I pivoted the channel into more tech reviews of cameras, short tutorials on filmmaking, and the most popular the vlog film industry advice series that I still do.  I tried to take the advice I had been given and turn that into 8 minute videos on YouTube.

I’ve also collaborated with a lot of other YouTubers like Ryan Connolly of Film Riot, Simon Cade of DSLR Guide, MKBHD, and many others to come in 2017.  That is one growth hack for YouTubers lol.

I upload minimum 3 times a week and for a while I was doing daily uploads.  I’m also very interactive in the comments and I support the YouTube channel on Instagram, Facebook, and Twitter.

K: How would you describe your style as a vlogger?  

M: The first time I recorded myself talking to camera, I scripted it and it took me over 20 takes to get even 10 minutes recorded.  Now I can Facebook live stream for an hour, take questions, and promote a product at a moment’s notice.  I’ve also started to do more public speaking and workshops.

I try to be humble that I don’t know everything, but I am passionate about learning and about keeping things relatable.  I have some strong opinions that I’ll internet fight over, but if I’m proven wrong, then I’ll admit to it and evolve.

I don’t know if I’m funny, but I try to keep my videos/vlogs/IG stories snappy and light.  Camera and lighting can be really boring otherwise.

Image of cinematographer Matt Workman holding a baby behind an Arri Camera

K: What vloggers do you follow? Who inspires you?

M:  Kold, Casey Neistat, Sara Deitchy, Kraig Adams, to name a few.

K: Can you give us a general overview of the gear you typically use?  

M: I shoot my YouTube show with a Canon C300 MKI and a Canon 16-35mm.  I vlog with a Sony RX-100 MKIV.  I also review a lot of cameras so I’ve shot with the Red Epic-W Helium 8K, Canon C700, and soon to be the Panavision DXL.  All for the YouTube channel lol.

K: What gear are you excited about in 2017?  

M:  I’m going to review the Panavision DXL VistaVision camera with the 70mm anamorphic lenses.  I’ll also be testing the C700 and shooting with the Epic-W a lot.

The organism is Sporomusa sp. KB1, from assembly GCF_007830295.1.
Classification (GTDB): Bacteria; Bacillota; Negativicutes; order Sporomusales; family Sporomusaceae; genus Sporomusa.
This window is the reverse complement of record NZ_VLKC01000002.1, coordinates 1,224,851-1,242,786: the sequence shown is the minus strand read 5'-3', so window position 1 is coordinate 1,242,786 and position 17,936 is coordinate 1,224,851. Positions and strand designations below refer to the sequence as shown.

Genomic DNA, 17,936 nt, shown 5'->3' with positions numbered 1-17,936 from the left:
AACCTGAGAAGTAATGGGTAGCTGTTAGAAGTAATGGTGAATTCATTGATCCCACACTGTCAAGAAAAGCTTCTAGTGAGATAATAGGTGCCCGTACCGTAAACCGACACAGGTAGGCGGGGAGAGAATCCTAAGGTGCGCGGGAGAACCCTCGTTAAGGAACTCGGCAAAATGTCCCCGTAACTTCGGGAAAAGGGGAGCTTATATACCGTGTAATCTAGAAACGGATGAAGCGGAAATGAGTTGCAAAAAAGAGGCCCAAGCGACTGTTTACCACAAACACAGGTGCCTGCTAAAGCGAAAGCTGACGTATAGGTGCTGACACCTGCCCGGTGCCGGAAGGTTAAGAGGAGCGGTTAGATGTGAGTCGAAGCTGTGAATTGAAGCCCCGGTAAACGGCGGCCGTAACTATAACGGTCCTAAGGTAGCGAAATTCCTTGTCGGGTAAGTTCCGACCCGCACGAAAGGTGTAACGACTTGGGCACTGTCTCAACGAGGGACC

The new Cooke Anamorphics (flare version) is on the list and basically any of the new higher end gear, I’m all over it.  We just shot our first video with the Movi Pro and we are moving into lighting content with the Arri LEDs, Fiilex, and Aputure lights.

K: What’s the best piece of advice you got when starting out?

M: Keep your overhead low and shoot as much as possible.  Free and Paid.  Don’t buy too much gear, it can sink you early on.  Shoot and network, 24/7 until the wheels fall off.  I talk a lot about this on my YouTube channel, hah.

K: What advice would you offer to other folks just getting into the film production world?

M: One.  Follow Cinematography Database on YouTube and Instagram, you’ll be glad you did or your money back.

Two.  Rent your gear on KitSplit, it’s a great way to meet other filmmakers like you and make some money.

Three.  What worked in the past almost 100% will NOT work for you.  The world has changed and you need to keep your eyes open and be honest about what is valued in the marketplace and what WILL be valued in this quickly evolving media landscape. People used to put Microsoft Word on their resume and people used to make DVD reels.  Those are the skills that got me my first internship… 10 years ago. 

Young people need to leverage the tools that they have that the previous generations didn’t have.  Specifically I’m talking about social media, mobile production, mobile live production, and virtual reality.

It’s also a very good time to creative and entrepreneur.  You can freelance while you build up your own personal brand and they can both feed each other.

Also follow Cinematography Database on YouTube and Instagram <3


You can check out Matt’s blog, Cinematography Database to learn more about Matt, Cine Design or anything else he talked about in this piece!